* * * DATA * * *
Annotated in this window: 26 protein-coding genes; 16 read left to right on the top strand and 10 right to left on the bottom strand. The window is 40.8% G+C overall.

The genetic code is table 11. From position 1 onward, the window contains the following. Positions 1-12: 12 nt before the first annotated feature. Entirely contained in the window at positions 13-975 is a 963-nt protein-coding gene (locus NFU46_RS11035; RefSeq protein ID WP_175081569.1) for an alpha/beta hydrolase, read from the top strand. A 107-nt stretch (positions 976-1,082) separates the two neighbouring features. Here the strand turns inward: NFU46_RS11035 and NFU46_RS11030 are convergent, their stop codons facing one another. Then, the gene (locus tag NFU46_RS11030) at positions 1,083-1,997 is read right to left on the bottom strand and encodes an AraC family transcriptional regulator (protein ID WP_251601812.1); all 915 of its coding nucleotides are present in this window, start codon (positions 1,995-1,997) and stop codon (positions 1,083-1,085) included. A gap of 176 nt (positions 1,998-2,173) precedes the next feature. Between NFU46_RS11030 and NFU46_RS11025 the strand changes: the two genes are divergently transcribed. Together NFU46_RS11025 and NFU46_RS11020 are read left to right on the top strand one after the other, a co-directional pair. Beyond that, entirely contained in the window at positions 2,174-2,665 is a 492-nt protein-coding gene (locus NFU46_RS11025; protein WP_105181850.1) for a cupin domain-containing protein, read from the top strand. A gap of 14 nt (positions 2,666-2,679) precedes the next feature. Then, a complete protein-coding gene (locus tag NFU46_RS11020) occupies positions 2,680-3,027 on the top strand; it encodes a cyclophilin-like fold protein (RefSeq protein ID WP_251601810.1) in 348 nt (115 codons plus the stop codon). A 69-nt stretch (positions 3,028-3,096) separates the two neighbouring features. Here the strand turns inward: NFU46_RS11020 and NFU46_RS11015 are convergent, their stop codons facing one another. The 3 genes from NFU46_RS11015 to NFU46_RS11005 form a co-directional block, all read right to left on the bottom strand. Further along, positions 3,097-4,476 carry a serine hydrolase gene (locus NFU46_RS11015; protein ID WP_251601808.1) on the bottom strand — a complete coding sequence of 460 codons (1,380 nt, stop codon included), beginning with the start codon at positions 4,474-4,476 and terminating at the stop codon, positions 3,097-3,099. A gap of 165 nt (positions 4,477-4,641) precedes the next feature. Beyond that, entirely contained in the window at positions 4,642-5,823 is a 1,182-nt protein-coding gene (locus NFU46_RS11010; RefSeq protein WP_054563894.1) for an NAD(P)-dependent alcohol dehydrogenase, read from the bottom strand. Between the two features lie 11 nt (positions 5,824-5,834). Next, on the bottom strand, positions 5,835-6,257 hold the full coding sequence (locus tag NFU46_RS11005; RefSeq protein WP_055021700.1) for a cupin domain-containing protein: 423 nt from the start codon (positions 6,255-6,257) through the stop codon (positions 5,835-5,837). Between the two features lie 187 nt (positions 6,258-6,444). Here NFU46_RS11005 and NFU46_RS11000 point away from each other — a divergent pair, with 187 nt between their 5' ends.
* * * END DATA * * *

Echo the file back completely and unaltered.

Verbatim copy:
Annotated in this window: 26 protein-coding genes; 16 read left to right on the top strand and 10 right to left on the bottom strand. The window is 40.8% G+C overall.

The genetic code is table 11. From position 1 onward, the window contains the following. Positions 1-12: 12 nt before the first annotated feature. Entirely contained in the window at positions 13-975 is a 963-nt protein-coding gene (locus NFU46_RS11035; RefSeq protein ID WP_175081569.1) for an alpha/beta hydrolase, read from the top strand. A 107-nt stretch (positions 976-1,082) separates the two neighbouring features. Here the strand turns inward: NFU46_RS11035 and NFU46_RS11030 are convergent, their stop codons facing one another. Then, the gene (locus tag NFU46_RS11030) at positions 1,083-1,997 is read right to left on the bottom strand and encodes an AraC family transcriptional regulator (protein ID WP_251601812.1); all 915 of its coding nucleotides are present in this window, start codon (positions 1,995-1,997) and stop codon (positions 1,083-1,085) included. A gap of 176 nt (positions 1,998-2,173) precedes the next feature. Between NFU46_RS11030 and NFU46_RS11025 the strand changes: the two genes are divergently transcribed. Together NFU46_RS11025 and NFU46_RS11020 are read left to right on the top strand one after the other, a co-directional pair. Beyond that, entirely contained in the window at positions 2,174-2,665 is a 492-nt protein-coding gene (locus NFU46_RS11025; protein WP_105181850.1) for a cupin domain-containing protein, read from the top strand. A gap of 14 nt (positions 2,666-2,679) precedes the next feature. Then, a complete protein-coding gene (locus tag NFU46_RS11020) occupies positions 2,680-3,027 on the top strand; it encodes a cyclophilin-like fold protein (RefSeq protein ID WP_251601810.1) in 348 nt (115 codons plus the stop codon). A 69-nt stretch (positions 3,028-3,096) separates the two neighbouring features. Here the strand turns inward: NFU46_RS11020 and NFU46_RS11015 are convergent, their stop codons facing one another. The 3 genes from NFU46_RS11015 to NFU46_RS11005 form a co-directional block, all read right to left on the bottom strand. Further along, positions 3,097-4,476 carry a serine hydrolase gene (locus NFU46_RS11015; protein ID WP_251601808.1) on the bottom strand — a complete coding sequence of 460 codons (1,380 nt, stop codon included), beginning with the start codon at positions 4,474-4,476 and terminating at the stop codon, positions 3,097-3,099. A gap of 165 nt (positions 4,477-4,641) precedes the next feature. Beyond that, entirely contained in the window at positions 4,642-5,823 is a 1,182-nt protein-coding gene (locus NFU46_RS11010; RefSeq protein WP_054563894.1) for an NAD(P)-dependent alcohol dehydrogenase, read from the bottom strand. Between the two features lie 11 nt (positions 5,824-5,834). Next, on the bottom strand, positions 5,835-6,257 hold the full coding sequence (locus tag NFU46_RS11005; RefSeq protein WP_055021700.1) for a cupin domain-containing protein: 423 nt from the start codon (positions 6,255-6,257) through the stop codon (positions 5,835-5,837). Between the two features lie 187 nt (positions 6,258-6,444). Here NFU46_RS11005 and NFU46_RS11000 point away from each other — a divergent pair, with 187 nt between their 5' ends.